We say that the magic is in the software, because we don’t use just a standard slicer to slice a three dimensional virtual object into its two dimensional constituents slices, we have to go through a very robust algorithm that takes this three dimensional virtual object, deconstruct it into these different angles, and then allows us to use this algorithm to then incorporate the properties of the material itself, and then project a two dimensional image for each angle into the volume of a photopolymerizable resin. And then, as those intensities overlap, where they’re highest, those are the only regions that are going to go from liquid to solid and go through that photo polymerisation.

I understand that one of the key elements to Vitro3D’s VAM technology is the speed. So, how has Vitro3D been able to facilitate rapid printing while preserving accuracy and resolution?

CU: One of the aspects that make volumetric 3d printing or volumetric additive manufacturing. so magical is our ability to materialise something all at the same time. So because the process works, by getting to a certain energy dose that then that critical energy dose is what actually allowing us to go from liquid to solid and photopolymerization, we’re able to materialise the entire part all at once, rather than in this layer by layer process. So that makes it not only much, much faster, but it gives us new capabilities, such as printing around existing objects, as well as printing in first part and then printing around that first part in a secondary process through this volumetric additive manufacturing over moulding and over printing capability.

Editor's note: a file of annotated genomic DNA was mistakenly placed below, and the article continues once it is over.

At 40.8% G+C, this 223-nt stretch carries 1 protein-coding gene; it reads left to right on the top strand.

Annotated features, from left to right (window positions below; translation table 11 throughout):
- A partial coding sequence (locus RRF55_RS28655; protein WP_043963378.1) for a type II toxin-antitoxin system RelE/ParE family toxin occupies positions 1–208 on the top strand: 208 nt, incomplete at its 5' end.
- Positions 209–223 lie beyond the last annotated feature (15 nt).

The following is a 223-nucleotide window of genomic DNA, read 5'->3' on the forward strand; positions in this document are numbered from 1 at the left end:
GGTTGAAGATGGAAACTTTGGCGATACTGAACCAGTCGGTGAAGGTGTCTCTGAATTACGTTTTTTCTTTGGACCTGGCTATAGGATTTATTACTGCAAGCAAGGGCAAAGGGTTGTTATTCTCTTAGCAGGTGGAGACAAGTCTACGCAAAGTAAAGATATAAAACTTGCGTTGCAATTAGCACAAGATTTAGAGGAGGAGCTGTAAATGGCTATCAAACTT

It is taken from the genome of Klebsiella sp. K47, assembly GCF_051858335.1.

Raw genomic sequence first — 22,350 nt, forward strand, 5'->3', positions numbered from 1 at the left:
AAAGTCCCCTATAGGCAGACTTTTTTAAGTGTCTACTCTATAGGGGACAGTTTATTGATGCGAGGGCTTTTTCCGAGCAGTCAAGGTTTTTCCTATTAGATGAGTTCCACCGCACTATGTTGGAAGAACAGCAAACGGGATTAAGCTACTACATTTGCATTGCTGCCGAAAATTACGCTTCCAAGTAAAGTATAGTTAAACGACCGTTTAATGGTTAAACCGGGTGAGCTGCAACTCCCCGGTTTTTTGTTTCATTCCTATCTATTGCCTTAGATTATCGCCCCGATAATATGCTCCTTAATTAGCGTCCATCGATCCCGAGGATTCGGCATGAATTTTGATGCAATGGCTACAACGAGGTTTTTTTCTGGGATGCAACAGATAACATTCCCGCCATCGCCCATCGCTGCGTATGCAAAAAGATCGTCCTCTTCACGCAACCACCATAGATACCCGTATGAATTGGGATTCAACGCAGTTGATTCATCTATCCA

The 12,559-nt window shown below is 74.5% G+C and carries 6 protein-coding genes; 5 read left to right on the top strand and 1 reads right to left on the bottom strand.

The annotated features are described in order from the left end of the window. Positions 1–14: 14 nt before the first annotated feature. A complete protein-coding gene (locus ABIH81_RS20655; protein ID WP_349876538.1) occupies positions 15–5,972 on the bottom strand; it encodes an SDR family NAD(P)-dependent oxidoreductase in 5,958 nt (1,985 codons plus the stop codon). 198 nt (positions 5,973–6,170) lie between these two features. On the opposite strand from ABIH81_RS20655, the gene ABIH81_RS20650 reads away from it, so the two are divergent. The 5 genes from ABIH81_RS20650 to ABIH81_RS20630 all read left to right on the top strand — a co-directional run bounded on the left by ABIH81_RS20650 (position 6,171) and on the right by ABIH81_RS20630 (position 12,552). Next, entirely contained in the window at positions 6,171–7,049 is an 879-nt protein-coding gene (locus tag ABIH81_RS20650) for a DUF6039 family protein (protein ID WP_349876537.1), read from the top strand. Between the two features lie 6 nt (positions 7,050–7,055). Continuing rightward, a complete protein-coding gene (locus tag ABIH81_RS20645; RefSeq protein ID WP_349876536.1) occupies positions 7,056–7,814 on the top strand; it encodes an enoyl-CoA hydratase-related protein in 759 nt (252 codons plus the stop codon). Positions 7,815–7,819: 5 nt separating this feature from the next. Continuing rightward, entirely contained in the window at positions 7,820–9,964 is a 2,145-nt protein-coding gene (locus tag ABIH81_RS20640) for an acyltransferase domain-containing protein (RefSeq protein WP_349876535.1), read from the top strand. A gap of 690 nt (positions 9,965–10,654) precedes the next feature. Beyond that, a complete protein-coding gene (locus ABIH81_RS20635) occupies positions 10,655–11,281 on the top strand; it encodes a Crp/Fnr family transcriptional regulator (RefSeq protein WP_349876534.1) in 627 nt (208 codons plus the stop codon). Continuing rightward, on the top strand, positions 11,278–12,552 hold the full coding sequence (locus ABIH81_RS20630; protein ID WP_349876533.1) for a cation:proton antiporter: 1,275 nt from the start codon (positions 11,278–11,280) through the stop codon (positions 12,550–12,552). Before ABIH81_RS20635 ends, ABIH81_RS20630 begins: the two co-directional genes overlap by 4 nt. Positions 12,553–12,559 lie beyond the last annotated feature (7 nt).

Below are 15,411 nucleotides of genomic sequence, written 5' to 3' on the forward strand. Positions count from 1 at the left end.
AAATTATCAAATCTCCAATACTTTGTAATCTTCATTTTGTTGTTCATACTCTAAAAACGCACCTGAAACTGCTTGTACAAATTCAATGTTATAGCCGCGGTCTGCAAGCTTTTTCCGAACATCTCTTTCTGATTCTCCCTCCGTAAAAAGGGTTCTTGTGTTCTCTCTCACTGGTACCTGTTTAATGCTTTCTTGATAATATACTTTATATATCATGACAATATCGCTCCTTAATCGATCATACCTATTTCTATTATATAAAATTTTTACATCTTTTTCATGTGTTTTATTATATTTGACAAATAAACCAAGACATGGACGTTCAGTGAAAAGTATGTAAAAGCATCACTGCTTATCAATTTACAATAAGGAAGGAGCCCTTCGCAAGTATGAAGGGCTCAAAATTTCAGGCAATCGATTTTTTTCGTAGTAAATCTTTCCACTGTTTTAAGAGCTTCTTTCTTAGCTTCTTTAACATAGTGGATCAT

Can you tell me about the light or the heat source you’re using in this process? What is different about that heat source than, say, a conventional photopolymer printing technology, if anything?

Yeah, so the main difference in our case is that rather than wanting to photopolymerise a small layer of material, which is usually how layer by layer 3D printing methods work in the photopolymer space, we’re instead wanting to get as much light through the volume of our resin as we possibly can. So, what that means is that we want our light that is on the sample plane to be as collimated as possible, meaning that it’s not changing very significantly through the volume of light. So, what that means is that we have to use very ingenious optical designs to ensure that we understand where the focus is of our two dimensional projection and ensuring that our depth of focus is as large as it can possibly be. 

And then in terms of I guess, the the post processing steps after the you know, the part has been printed, what what kind of what kind of processes are required to then get the get the part to its final stage?